The editorial room of Die Republikein, the largest Afrikaans-language newspaper in Namibia

Namibian media the freest in Africa – but there are threats

Namibia has been much praised for its relatively high degree of media freedom. Researcher Henning Melber, who has a background as a Namibian journalist, concurs with the image of Namibian media as the freest in Africa. “But this freedom is not an internalized part of the political culture”, he says, implying that a change of political power could be devastating.
Today is May 3rd, and UNESCO has declared this day the World Press Freedom Day. This year’s celebration will be a little bit extra to mark the 25th anniversary of the Declaration of Windhoek, a statement of free press principles put together by African newspaper journalists on May 3, 1991, in the capital of newly independent Namibia. Namibian journalist Gwen Lister, founder of the country’s largest daily newspaper, The Namibian, has been invited as key-note speaker to the UNESCO celebrations today in Helsinki.
Henning Melber, Senior Advisor at the Nordic Africa Institute, has a background as journalist. In fact, his very first employment was with a daily newspaper in Windhoek, already back in 1972. He was one of the participants at the 1991 Windhoek Conference, and he has ever since been a well-known debater in Namibian media. In the 90’s he was a regular guest at TV talk-shows and the moderator of a weekly economic roundtable at the national radio station NBC. Melber has been following the Namibian media development also in his research and is still today a columnist for The Namibian. We posed a few questions to him on this day of great celebrations.
Is there free media in Namibia today?
Media in Namibia has remained to a remarkable degree free. Investigative journalism is possible without fear for life or imprisonment, which compares favorably with most other African countries. Namibia ranks highest on the index of media freedom among African countries by Reporters without Borders. In the latest index, Namibia was ranked number 17, placing the country higher than the UK (no 38), the US (no 41) and many other Western democracies. This is an achievement to be proud of. 
What influence do media have in Namibia today?
Although free and independent, Namibian newspapers have relatively few and mainly urban readers and the impact is not so strong. Policy makers are often non-responsive to media inquiries, cooperate rather seldom and have no high esteem of independent journalism. 
Have there been clashes between the media and the power?
In the late 1990s, the government banned advertising in The Namibian because they considered the newspaper to be too critical in its reporting. This ban was lifted a few years ago. In April this year, Namibian police temporarily detained and interrogated two Japanese journalists and confiscated their equipment. They were in Namibia to do research on what is suspected to be a North Korean ammunition factory. Although a one-time event, and very brief, the detention of the journalists raises question marks regarding the relation between the media and the power. It was also, by all right, heavily condemned by MISA, the Media Institute of Southern Africa.
What are your thoughts on the future of press freedom in Namibia?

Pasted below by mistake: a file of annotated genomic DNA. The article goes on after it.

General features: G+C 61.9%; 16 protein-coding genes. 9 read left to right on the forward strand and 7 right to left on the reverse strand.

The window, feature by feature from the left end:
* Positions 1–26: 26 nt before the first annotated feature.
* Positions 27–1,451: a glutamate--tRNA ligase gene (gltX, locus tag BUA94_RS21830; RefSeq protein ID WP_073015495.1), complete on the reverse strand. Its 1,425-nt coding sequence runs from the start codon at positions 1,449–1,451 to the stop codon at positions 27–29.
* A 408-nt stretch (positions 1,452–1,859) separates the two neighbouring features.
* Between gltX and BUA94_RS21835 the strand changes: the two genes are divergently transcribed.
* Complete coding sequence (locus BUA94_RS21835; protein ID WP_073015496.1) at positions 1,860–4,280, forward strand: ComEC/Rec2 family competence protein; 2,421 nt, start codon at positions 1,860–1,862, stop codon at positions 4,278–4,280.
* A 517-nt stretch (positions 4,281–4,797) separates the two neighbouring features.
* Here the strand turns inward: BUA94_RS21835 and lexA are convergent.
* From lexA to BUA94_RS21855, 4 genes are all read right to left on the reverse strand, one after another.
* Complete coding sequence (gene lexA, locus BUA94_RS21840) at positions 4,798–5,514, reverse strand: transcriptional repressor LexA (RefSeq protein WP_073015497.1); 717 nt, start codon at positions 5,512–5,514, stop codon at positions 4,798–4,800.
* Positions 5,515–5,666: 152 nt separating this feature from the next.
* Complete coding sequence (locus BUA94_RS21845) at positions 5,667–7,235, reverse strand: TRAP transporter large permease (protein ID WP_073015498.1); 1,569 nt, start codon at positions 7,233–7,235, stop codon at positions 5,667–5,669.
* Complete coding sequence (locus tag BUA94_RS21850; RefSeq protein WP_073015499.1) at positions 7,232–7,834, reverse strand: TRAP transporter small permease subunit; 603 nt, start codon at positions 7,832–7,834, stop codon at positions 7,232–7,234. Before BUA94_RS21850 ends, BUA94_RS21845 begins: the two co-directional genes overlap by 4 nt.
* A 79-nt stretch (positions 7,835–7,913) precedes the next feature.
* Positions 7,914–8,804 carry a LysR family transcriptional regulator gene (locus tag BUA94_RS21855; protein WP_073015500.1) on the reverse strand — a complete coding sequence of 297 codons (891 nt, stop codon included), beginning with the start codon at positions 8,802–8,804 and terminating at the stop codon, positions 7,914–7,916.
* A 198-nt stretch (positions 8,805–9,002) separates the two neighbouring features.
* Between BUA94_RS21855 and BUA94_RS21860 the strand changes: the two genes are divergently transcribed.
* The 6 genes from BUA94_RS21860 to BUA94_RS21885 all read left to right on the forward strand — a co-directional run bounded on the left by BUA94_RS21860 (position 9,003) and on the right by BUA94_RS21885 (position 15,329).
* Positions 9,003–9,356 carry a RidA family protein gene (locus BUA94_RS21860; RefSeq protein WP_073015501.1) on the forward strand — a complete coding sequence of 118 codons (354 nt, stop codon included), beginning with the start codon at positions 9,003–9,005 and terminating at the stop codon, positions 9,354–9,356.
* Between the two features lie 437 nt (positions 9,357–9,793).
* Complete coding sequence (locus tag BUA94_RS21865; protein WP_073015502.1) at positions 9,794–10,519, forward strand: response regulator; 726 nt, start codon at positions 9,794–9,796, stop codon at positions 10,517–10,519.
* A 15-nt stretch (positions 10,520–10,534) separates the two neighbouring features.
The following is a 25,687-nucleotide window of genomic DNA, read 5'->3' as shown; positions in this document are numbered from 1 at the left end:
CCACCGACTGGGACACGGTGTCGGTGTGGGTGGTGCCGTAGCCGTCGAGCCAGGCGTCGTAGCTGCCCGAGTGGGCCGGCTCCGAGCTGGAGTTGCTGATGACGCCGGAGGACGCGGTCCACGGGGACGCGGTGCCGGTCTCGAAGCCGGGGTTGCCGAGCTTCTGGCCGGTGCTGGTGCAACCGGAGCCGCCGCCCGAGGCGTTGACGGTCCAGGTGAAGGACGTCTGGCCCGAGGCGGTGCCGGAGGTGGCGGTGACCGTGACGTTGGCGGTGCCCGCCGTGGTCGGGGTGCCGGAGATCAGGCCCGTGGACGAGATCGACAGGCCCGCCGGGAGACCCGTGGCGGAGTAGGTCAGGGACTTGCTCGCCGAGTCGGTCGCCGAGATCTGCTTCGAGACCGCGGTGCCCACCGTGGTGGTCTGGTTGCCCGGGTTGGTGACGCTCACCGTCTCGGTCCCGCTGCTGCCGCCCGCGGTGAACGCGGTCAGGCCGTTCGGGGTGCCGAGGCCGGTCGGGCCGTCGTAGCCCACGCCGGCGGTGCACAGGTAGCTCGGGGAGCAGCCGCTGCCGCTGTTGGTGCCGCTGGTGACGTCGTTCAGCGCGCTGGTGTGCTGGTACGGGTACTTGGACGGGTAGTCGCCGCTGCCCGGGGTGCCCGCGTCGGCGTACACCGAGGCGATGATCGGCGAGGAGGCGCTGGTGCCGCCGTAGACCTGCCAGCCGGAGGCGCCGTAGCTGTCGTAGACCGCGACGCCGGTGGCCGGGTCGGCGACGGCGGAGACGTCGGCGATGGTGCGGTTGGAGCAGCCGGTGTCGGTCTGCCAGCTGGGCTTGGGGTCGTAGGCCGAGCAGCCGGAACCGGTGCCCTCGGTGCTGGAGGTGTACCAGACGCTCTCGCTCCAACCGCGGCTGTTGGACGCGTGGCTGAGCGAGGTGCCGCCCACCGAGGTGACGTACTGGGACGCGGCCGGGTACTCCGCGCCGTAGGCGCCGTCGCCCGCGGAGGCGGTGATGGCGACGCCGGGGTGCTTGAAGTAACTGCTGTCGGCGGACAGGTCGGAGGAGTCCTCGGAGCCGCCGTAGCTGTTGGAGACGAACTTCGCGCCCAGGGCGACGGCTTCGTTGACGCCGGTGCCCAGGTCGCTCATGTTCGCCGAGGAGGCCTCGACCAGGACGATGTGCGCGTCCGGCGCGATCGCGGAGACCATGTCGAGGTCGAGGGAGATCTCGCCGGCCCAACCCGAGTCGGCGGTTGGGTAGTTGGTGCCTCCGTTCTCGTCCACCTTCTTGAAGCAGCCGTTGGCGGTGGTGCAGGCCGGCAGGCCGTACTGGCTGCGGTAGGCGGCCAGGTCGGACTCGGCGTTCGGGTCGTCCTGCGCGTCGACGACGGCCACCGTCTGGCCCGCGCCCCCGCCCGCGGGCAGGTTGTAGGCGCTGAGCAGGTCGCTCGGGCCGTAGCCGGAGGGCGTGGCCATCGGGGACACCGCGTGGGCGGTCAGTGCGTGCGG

That's a long guess! But like in other countries the independence of the media needs to be jealously guarded and protected. Namibia has many independent print media but a very limited market. They are all to some extent dependent upon advertisements to finance their operations beyond individual subscriptions. This allows government to exert pressure, and at times a certain degree of self-censorship seems to exist. The political office bearers in SWAPO, the governing party in Namibia since the independence in 1990, are not always as tolerant as they want to be seen. But it is difficult to predict if this will impact negatively on the working conditions. As long as SWAPO remains the uncontested hegemonic party, they will most likely be able and willing to live with critical media reporting. After all, they too take pride of the fact that Namibia is considered to have the freest media in Africa. But if the political hegemony of the former liberation movements is under threat, as we could witness in Zimbabwe, the media freedom will most likely be sacrificed without hesitation. It is not an internalized part of the political culture.

“Banning The Namibian made the government look paranoid”

Comment from Iina Soiri, Director of the Nordic Africa Institute

I concur with Henning Melber that Namibia has a high degree of media freedom and even of higher quality compared to many other African countries. A problem is of course that not many Namibians master English well. As a regular reader of The Namibian since the early 90’s, I can only say that Namibians have benefitted greatly from this newspaper that since the start has continued to be independent and critical. Its banning in the 90’s was a sad incident that made the Namibian government of the day look rather paranoid, and paradoxically the newspaper even more attractive. The founder Gwen Lister is of course the embodiment of The Namibian, but there have been many other journalists and media professionals that have made the newspaper as good as it is. And there are of course other free and independent newspapers and journals. I would just like to mention one, Insight Namibia, a monthly publication of which I was a columnist in the mid 2000’s when I lived in the neighbouring country Angola. For those interested in reading Insight Namibia, I am proud to say that we have it available in our library here at the Nordic Africa Institute.

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